For many, many years, efforts to remove the stigma that epilepsy carries focused on a "living well with epilepsy" approach. "Normal" people who also "happened" to have seizures but who otherwise lived "normal" and productive lives were paraded out in advertisements and marketing materials, and while this helped to dispel myths about epilepsy, the approach neglected a significant number of people whose lives were severely affected by the disease. What happened because of that is a woeful under-funding for research into the causes of and cures for the epilepsies, and, equally as important, a lack of knowledge and awareness of just how serious the disease can be, including a higher incidence of death than breast cancer. The mental health aspects of the disease -- for both the person suffering the seizures and the parents and siblings of that person -- are often unacknowledged despite grim statistics, and the work I've done recently with national groups trying to remedy the inadequacies of the healthcare system have only just pecked at the surface. I call that number -- the nearly 30% of people with epilepsy whose seizures are not controlled and whose lives are significantly impacted by the diseases as those who are experiencing The Living Hell That is Epilepsy.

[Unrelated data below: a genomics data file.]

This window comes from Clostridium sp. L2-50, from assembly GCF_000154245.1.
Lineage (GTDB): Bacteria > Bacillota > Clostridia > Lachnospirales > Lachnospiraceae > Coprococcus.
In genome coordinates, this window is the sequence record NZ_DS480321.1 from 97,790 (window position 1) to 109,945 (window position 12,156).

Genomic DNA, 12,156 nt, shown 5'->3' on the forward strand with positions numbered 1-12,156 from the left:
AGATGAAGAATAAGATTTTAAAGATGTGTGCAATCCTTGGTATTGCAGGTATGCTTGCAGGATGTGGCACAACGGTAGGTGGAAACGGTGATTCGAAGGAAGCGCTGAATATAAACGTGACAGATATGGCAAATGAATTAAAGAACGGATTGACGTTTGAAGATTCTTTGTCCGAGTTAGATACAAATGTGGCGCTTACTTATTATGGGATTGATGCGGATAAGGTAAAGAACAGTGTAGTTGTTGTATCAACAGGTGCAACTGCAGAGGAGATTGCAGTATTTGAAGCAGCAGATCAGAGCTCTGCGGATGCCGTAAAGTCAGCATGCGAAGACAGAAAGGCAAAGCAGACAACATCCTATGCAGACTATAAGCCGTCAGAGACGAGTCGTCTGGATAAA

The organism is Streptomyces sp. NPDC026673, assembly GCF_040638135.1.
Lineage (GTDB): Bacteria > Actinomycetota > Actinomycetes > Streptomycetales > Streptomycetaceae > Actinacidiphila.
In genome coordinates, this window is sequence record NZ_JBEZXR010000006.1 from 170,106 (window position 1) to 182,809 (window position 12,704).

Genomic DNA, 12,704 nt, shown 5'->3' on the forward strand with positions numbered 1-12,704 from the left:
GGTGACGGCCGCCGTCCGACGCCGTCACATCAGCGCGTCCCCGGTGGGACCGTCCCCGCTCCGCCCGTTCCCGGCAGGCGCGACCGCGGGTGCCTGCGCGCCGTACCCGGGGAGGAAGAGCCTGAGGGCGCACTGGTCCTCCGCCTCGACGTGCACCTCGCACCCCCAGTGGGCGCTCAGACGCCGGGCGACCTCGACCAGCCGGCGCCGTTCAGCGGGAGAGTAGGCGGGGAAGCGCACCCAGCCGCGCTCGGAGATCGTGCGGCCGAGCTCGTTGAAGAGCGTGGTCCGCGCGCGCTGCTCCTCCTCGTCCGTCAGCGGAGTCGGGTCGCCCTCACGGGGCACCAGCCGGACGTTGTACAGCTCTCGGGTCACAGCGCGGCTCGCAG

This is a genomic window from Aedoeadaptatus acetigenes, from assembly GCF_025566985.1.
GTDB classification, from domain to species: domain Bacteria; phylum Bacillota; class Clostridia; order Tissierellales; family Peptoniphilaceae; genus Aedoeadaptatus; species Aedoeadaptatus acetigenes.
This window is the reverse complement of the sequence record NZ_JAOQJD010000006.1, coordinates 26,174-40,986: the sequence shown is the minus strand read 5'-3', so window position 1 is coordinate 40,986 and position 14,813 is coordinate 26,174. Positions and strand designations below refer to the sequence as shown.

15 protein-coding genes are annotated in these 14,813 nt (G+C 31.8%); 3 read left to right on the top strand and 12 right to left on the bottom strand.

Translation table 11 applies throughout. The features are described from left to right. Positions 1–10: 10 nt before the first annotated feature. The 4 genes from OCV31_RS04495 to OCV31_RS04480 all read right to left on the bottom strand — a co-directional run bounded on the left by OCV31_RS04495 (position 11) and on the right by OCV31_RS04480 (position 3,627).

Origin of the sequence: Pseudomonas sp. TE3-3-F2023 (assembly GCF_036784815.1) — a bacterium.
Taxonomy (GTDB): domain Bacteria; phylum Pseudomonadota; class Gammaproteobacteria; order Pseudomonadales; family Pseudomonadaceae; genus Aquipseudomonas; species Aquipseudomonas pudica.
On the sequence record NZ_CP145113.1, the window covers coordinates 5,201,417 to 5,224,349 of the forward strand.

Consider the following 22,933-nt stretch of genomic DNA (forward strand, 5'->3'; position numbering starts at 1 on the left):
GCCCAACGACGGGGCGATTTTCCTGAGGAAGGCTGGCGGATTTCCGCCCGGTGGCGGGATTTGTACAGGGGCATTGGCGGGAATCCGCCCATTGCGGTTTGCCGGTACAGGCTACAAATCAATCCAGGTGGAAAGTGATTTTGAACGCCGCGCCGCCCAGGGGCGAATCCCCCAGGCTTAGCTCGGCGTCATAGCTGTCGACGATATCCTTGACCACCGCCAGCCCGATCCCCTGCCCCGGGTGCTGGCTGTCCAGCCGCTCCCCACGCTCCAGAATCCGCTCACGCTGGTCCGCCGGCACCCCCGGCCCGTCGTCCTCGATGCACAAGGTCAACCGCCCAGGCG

With that in mind, the Los Angeles affiliate of the Epilepsy Foundation of America produced the following video that they showed at their most recent fundraiser. I think it deserves to be seen and shared and would appreciate you doing so if you have a moment.